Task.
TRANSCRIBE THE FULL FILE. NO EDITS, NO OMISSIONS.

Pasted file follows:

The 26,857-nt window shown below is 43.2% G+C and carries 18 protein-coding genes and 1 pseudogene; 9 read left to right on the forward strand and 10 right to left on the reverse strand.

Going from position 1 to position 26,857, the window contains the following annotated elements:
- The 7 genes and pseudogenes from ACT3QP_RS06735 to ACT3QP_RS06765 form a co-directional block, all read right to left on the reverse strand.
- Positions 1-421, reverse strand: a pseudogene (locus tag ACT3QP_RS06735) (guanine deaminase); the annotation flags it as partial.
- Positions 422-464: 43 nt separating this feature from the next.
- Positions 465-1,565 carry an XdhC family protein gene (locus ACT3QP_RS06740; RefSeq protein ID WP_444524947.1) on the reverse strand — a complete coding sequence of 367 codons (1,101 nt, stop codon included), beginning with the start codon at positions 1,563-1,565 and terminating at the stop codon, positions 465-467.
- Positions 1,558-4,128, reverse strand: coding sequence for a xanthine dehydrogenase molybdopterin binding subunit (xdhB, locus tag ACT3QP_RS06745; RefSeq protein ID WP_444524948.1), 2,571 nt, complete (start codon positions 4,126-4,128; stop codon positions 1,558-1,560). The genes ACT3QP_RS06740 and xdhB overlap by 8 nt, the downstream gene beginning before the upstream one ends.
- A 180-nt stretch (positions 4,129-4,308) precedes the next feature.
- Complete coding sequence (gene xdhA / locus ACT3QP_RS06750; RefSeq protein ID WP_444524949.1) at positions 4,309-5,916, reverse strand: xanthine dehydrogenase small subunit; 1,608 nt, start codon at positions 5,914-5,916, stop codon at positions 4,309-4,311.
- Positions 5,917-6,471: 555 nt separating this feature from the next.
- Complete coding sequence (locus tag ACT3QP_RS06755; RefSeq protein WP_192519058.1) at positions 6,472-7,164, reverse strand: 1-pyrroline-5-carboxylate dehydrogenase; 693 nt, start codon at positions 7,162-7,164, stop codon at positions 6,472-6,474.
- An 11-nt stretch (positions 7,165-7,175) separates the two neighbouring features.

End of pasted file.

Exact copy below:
The 26,857-nt window shown below is 43.2% G+C and carries 18 protein-coding genes and 1 pseudogene; 9 read left to right on the forward strand and 10 right to left on the reverse strand.

Going from position 1 to position 26,857, the window contains the following annotated elements:
- The 7 genes and pseudogenes from ACT3QP_RS06735 to ACT3QP_RS06765 form a co-directional block, all read right to left on the reverse strand.
- Positions 1-421, reverse strand: a pseudogene (locus tag ACT3QP_RS06735) (guanine deaminase); the annotation flags it as partial.
- Positions 422-464: 43 nt separating this feature from the next.
- Positions 465-1,565 carry an XdhC family protein gene (locus ACT3QP_RS06740; RefSeq protein ID WP_444524947.1) on the reverse strand — a complete coding sequence of 367 codons (1,101 nt, stop codon included), beginning with the start codon at positions 1,563-1,565 and terminating at the stop codon, positions 465-467.
- Positions 1,558-4,128, reverse strand: coding sequence for a xanthine dehydrogenase molybdopterin binding subunit (xdhB, locus tag ACT3QP_RS06745; RefSeq protein ID WP_444524948.1), 2,571 nt, complete (start codon positions 4,126-4,128; stop codon positions 1,558-1,560). The genes ACT3QP_RS06740 and xdhB overlap by 8 nt, the downstream gene beginning before the upstream one ends.
- A 180-nt stretch (positions 4,129-4,308) precedes the next feature.
- Complete coding sequence (gene xdhA / locus ACT3QP_RS06750; RefSeq protein ID WP_444524949.1) at positions 4,309-5,916, reverse strand: xanthine dehydrogenase small subunit; 1,608 nt, start codon at positions 5,914-5,916, stop codon at positions 4,309-4,311.
- Positions 5,917-6,471: 555 nt separating this feature from the next.
- Complete coding sequence (locus tag ACT3QP_RS06755; RefSeq protein WP_192519058.1) at positions 6,472-7,164, reverse strand: 1-pyrroline-5-carboxylate dehydrogenase; 693 nt, start codon at positions 7,162-7,164, stop codon at positions 6,472-6,474.
- An 11-nt stretch (positions 7,165-7,175) separates the two neighbouring features.